Tiles are one of the most popular flooring choices for home renovations. It’s an attractive and functional choice for kitchens and bathrooms. Plus, they’re easy to maintain. However, installing tiles in Perth can be daunting for someone who’s never laid flooring. The following is a breakdown of how you can easily lay tile as a beginner.

Keep Safety First

You want to keep yourself safe if you decide to lay your own floors. To do so, wear heavy-duty gloves and protective goggles to guard your feet and eyes against the broken shards of your old flooring.

Prepare and Purchase the Product

Before you make any purchases, you want to measure the area to account for any awkward or jutting areas. When you measure, round to the nearest whole number. This will help you figure out how many packs of tile you need to buy. Each pack covers a specific surface area.

To further prepare your floors, ensure they’re level and dry. Ideally, you’ll lay your flooring on the concrete floor.

You can lay flooring over existing quarry tiles and vinyl, but you need to make sure that that flooring is laid down firmly and properly. When you lay over vinyl tiling, ensure that you also coat the surface with a primer. If you’re laying over concrete or wood, then you should use an adhesive for your primer purposes.

Once you’ve figured out the type of flooring you’re working with, you’re ready to select your tiling. Contact your local tile shops in Perth, such as our team here at Ceramic Tile Supplies, for help on design and colour options.

Plan the Layout

The first tile you lay is your “key tile”. It determines the entire layout of your tiling, making it the utmost importance that you get the positioning right. You’ll want to ideally start somewhere near the centre of your room and work out in each direction. Since many rooms aren’t perfect squares, starting out at the edge will leave you with a huge mess.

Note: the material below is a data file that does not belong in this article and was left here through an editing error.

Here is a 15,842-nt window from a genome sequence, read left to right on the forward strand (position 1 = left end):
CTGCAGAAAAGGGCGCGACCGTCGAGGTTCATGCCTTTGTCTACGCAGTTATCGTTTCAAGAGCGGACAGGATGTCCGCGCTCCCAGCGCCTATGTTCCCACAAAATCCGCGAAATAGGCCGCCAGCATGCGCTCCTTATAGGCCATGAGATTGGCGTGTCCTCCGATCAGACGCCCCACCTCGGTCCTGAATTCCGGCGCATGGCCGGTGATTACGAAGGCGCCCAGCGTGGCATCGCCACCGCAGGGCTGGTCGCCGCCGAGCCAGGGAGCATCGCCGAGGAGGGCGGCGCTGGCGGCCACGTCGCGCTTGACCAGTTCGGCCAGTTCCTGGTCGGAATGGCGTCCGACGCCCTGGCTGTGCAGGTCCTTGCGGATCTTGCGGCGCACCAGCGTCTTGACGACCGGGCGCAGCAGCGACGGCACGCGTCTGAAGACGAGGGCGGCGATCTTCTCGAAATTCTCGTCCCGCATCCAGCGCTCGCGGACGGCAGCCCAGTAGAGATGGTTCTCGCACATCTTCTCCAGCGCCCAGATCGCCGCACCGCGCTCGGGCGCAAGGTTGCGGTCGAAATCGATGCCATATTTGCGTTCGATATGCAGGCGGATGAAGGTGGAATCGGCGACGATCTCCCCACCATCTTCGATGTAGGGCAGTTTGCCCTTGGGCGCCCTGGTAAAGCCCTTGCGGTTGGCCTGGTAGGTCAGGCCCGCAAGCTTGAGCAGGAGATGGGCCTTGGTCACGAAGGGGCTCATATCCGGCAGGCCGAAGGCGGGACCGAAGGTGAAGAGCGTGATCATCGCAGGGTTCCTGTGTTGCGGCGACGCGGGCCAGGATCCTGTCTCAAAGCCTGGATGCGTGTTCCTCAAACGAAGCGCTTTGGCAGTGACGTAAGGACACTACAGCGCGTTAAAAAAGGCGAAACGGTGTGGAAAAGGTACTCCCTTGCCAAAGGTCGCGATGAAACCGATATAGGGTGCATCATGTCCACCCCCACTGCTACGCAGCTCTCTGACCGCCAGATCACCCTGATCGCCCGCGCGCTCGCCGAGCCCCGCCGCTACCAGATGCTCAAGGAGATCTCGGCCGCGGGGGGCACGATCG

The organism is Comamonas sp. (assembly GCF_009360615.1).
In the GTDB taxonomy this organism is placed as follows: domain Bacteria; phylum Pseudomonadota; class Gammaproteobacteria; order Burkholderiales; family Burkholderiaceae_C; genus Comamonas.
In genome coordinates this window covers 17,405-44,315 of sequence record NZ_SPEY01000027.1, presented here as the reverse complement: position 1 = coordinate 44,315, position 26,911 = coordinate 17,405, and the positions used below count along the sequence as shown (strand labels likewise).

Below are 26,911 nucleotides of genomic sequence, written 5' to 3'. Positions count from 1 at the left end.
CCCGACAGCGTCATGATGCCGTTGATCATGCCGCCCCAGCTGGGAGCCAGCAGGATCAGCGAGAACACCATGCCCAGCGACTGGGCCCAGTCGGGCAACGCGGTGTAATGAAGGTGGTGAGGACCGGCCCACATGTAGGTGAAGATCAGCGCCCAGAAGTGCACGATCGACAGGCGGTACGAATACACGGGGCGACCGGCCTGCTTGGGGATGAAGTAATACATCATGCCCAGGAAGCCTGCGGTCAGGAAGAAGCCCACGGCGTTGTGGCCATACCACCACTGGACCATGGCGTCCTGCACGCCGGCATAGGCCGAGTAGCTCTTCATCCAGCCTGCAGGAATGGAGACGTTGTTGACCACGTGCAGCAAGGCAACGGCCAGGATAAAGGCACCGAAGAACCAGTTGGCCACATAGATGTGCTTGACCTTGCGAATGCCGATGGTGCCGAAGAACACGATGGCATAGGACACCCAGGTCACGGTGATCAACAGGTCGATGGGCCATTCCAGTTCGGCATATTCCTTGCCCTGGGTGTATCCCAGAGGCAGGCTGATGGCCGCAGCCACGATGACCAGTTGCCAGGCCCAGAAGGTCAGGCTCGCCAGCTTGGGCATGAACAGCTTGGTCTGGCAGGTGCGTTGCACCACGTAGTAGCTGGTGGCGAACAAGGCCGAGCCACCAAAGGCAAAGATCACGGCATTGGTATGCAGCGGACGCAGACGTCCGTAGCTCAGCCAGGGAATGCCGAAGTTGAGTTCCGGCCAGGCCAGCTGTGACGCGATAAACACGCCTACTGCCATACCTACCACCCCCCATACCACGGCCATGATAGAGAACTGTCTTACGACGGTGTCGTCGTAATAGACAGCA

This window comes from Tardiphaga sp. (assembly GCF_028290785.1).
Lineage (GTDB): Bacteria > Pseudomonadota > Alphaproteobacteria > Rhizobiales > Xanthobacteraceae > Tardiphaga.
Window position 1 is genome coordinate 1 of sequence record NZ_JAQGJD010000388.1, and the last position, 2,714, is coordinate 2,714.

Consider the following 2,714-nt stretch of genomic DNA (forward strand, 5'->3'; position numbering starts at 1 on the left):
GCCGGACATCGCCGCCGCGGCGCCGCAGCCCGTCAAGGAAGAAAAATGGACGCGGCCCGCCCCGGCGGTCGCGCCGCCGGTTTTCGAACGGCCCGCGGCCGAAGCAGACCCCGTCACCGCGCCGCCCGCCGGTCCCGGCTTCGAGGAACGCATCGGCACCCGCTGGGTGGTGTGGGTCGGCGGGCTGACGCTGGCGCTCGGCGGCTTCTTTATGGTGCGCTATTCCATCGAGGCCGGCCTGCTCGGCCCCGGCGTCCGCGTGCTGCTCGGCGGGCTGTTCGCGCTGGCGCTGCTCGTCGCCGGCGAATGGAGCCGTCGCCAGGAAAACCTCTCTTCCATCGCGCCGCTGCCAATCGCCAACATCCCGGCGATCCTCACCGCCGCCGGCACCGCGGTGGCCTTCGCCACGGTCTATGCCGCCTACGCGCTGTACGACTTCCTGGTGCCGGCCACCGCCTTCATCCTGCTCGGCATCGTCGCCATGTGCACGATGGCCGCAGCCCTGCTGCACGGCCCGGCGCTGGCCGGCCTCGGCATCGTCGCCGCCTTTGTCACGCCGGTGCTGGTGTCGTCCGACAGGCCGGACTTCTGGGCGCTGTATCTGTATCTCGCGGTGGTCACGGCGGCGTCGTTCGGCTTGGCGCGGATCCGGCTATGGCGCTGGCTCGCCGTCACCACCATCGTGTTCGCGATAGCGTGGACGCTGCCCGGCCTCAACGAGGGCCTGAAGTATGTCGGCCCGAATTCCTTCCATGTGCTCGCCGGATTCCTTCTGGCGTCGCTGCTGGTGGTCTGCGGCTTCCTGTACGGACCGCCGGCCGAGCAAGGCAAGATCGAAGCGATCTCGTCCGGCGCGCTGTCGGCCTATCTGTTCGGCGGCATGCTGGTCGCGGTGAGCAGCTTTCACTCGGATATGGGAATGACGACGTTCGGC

To ensure you don’t mess up the process, dry lay a row from the centre to the wall. If you end up with a tiny slither of tile against the wall then move that entire line of tile one tile width away. Once this line is laid correctly, keep dry laying your floor in the opposite direction and move your key tile around if things are not lining up.

When you’ve found the perfect location for that first tile, mark it down with chalk. If the edge pieces are not perfectly aligned, you’ll need to mark where they meet the wall and cut it to shape.

Start Tiling

Lay down the tiling the same way you dry laid it, starting with your key tile and working out toward the walls. Keep in mind, as you choose your direction, you want to avoid stepping on your newly laid floors. If you see no way of avoiding your newly laid tile while you work, think of working in sections per day.

When you first start, spread out about a metre’s worth of adhesive in the centre of the area. To spread it evenly, use a spreader or notched trowel. A spreader leaves just the right amount of product so that the tile actually sticks. Lay your first trowel down, onto the mark you’ve placed before starting, and twist it slightly as you lay it to get rid of any air bubbles.

Work out from the key tile, using plastic spacers, toward one wall. Whenever you get done with every metre or two, check to ensure that your floor is level with a spirit measure. Once you’ve completed this row, redo these steps at right angles so that your tiles are crisscrossing the room from your centre tile. Continue this pattern in rows in one corner of the room and work in quarters.

Once you’re done, wipe down all of your flooring to ensure there is no adhesive left to ruin your perfect new floors. Don’t put your edge tiles in just yet.

24 Hours Later

Once you’ve got your tile shaped by cutting it, you can fill the edges after the rest of the floor has set. Put a layer of adhesive onto the back of these cut tiles and press them into position, leaving them for 24 hours to set.

Get It Grouted

Before moving onto the grouting phase, make sure your tile is solidly set. Mix your grout well so that there are no lumps. Leave your grout sitting for 2 to 3 minutes to help break down these lumps and to release air bubbles.

If the tile you’ve laid is glazed, you can pour the grout over the flooring and spread it with a tool with a rubber edge to move it into place. For non-glazed, you have to gently place it into the cracks so that it doesn’t get on the floor’s surface and stain. As it begins to set, press the grout down with a wooden dowel to fill any air pockets or gaps. Have a damp sponge with you so that you can wipe away any excess.

The grout should harden in approximately an hour. When it is hard, you’ll want to wipe each tile with a damp cloth to make sure there are no grout stains that have escaped your attention. Be very gentle over the next 48 hours. Finish up your floors by sealing around the corners of the room with a flexible sealant the same colour as your grout.

Getting Started

Installing your own tile can be a huge job that takes a lot of time, energy, and patience. For those looking for help from tile shops in Perth, contact us today. We can give you a list of experienced and qualified professionals.

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